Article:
Construction lead
Construction is ongoing at the Expo 2020 Dubai site Image Credit: Gulf News archives

As Expo 2020 Dubai approaches, the outlook for the construction market and its allied sectors has brightened considerably following a recent period of uncertainty. With the momentum looks set to continue following the world fair with continued progress on several major projects across the region, the market for construction equipment and heavy machinery has also improved.

“Order booking at this point is not bad,” says Sunil Shetty, Sales Manager at United Motors and Heavy Equipment, tells GN Focus. “But the outlook for the future looks better with the expectation of three major projects such as the Al Maktoum Airport expansion, Etihad Rail phase II and the Hail and Ghasha islands projects. They will definitely trigger the demand for new equipment in the market.” United is the regional dealer for construction equipment brands Sany, Bell, Airman, Astec and Man trucks and buses. “These projects will continue well beyond Expo 2020.”

Cautious optimism

The dealer is among several industry players to launch market-responsive solutions in the UAE. Other OEMs such as Volvo, Alimak, Linden Comansa and Komatsu also recently debuted new machinery, many at this year’s Big 5 exhibitions.

The moves are in line with global trends that have pushed the construction equipment manufacturers to broaden a range of more than 100 different machine types, McKinsey said in a recent report urging OEMs to act urgently and decisively by making strategic choices and taking concrete action to bring about visible change in the daily business. “Many potentially disruptive changes could come faster than anticipated,” said the consultancy’s report. “But there is a healthy optimism among industry players about what lies ahead. OEMs see opportunities both to grow and to increase margins. [A] move from an operations-focused perspective to a customer-centric one is a major step in the right direction.”

Companies will need to adapt to take advantage of the opportunities presented in projects across the UAE, where smart, sustainable demands are now the norm.

Over the short term, Expo 2020 will provide the biggest impetus. In terms of sheer numbers, more than Dh11 billion worth of venue-related construction contracts awarded in 2017 alone, and a fresh raft of jobs have been awarded in the last few months, such as the Dh630-million ($171-million) infrastructure contract by Dubai’s Roads and Transport Authority in October. The top ten active projects linked to the event are worth nearly Dh120 billion, according to data from project intelligence provider BNC Network. The total value of all major expo-related construction activities in Dubai totals up to an estimated Dh156 billion, the report says.

Avin Gidwani, CEO of BNC Network, says, “As evident from the hectic construction activities, Expo 2020 projects have kept Dubai’s construction sector busy, which have a knock-on positive impact on the overall economy. This in turn will help the economy and [keep] consumption stable.”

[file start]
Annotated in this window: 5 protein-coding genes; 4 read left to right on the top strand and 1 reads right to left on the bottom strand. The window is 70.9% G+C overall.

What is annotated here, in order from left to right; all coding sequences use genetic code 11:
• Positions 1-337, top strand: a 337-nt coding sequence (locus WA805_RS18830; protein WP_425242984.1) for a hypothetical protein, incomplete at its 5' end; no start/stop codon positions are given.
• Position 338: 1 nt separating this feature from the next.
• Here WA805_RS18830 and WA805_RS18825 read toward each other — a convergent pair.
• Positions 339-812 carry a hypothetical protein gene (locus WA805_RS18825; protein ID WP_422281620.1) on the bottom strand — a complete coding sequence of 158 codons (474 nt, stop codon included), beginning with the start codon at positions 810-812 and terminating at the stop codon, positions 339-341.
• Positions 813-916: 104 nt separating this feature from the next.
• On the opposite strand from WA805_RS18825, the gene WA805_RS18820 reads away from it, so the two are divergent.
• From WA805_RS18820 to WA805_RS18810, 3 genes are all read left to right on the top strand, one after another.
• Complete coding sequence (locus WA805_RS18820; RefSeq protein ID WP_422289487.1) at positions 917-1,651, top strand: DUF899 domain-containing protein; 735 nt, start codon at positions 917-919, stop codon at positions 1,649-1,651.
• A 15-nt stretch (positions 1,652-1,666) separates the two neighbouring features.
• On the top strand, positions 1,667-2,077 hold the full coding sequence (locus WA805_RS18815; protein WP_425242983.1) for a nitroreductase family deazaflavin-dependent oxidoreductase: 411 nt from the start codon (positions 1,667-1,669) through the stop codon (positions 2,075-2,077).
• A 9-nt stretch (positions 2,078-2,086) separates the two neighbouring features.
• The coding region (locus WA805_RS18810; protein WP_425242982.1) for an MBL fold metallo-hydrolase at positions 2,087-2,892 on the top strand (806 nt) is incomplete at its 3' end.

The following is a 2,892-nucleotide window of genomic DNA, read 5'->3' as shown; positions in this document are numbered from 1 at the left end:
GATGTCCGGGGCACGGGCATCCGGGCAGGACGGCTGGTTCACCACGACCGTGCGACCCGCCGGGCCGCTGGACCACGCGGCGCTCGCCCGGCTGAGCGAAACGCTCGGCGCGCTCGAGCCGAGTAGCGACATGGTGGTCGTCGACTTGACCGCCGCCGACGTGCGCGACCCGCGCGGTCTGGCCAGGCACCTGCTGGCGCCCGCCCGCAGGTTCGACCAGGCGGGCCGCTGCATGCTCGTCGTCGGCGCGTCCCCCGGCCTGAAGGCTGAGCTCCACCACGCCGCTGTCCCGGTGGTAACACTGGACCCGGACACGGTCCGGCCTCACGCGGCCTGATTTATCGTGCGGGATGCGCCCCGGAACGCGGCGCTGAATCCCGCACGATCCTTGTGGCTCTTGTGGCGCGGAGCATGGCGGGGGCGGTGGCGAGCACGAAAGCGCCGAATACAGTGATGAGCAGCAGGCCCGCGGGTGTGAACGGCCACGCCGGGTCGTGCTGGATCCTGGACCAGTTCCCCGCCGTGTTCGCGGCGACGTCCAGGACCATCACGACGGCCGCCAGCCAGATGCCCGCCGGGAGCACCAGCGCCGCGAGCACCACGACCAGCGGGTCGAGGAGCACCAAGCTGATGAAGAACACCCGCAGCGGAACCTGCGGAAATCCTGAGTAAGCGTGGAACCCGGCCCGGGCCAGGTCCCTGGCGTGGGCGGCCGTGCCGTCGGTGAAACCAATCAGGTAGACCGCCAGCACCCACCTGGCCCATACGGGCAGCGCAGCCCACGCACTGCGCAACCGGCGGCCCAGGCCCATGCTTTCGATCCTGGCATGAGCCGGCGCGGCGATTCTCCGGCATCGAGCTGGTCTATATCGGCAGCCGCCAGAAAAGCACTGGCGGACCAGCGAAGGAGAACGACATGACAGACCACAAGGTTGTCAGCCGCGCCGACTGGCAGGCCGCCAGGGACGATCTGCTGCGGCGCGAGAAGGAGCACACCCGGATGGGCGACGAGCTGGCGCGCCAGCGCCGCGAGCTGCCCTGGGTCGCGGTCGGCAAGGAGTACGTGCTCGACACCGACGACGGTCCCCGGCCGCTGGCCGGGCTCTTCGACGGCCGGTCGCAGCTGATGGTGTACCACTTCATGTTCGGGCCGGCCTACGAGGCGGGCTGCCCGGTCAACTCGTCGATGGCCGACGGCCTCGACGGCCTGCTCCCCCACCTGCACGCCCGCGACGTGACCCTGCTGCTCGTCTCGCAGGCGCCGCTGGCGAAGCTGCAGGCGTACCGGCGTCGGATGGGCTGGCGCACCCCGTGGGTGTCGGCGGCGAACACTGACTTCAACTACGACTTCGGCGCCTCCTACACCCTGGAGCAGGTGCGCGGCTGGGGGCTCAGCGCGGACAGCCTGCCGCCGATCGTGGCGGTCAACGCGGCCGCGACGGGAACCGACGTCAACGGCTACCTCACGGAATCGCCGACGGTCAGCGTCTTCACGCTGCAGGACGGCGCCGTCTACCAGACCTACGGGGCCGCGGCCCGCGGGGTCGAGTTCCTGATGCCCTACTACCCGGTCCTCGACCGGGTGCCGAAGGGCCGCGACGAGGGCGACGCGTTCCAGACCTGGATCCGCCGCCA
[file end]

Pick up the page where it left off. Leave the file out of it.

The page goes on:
Leading the list at Dh29.3 billion is the expansion of the first phase of the Al Maktoum International Airport. With a design capacity to handle 160 million passengers a year, the aerotropolis spans 140 sq. km. Although Expo 2020 is widely seen as an engine of growth, other projects around the country are also being revived and are expected to keep the momentum going across the sector.

Last month, the UAE’s Barakah Nuclear Energy Plant announced the completion of all concrete works and heavy equipment lifting for its four nuclear reactor units. The move was described as a historic milestone for the Arab world and underscored the commitment to development that has underpinned the nation’s economic growth.

Also in November, the UAE government agreed financing for the second phase of the Dh40-billion Etihad Rail project. The new line will connect Fujairah on the east coast with Ghuwaifat on the border with Saudi Arabia, 605km away.

Meanwhile players in the energy infrastructure space will benefit from the Abu Dhabi

National Oil Company’s decision to explore a potential Dh73.46 billion investment to develop up to 11 gas fields as the emirate seeks to enhance its hydrocarbon exports. Last week, the first of a series of gas concessions was awarded for the Ghasha, Hail, Dalma and other fields. Among other projects, the sector is also watching the Dh135.9-billion Yas Island Development, where Abu Dhabi-based Miral has said it would announce at least three construction contracts soon.

Hurdles ahead

Despite the good news, there are significant challenges ahead for companies in the construction equipment and heavy

machinery business. Shetty points to three: price, oversupply and liquidity, particularly as clients look for in-house finance or long-term payment plans. Additionally, as the benefits of technological innovation such as big data and autonomous vehicles become apparent, developers will demand ever more responsive solutions.

Those hurdles notwithstanding, optimism has returned to the market, as we saw in March, when the standalone Big 5 Heavy exhibition recorded $2.5 million in deals at the Dubai World Trade Centre. Growth may be more nuanced, but the momentum looks set to continue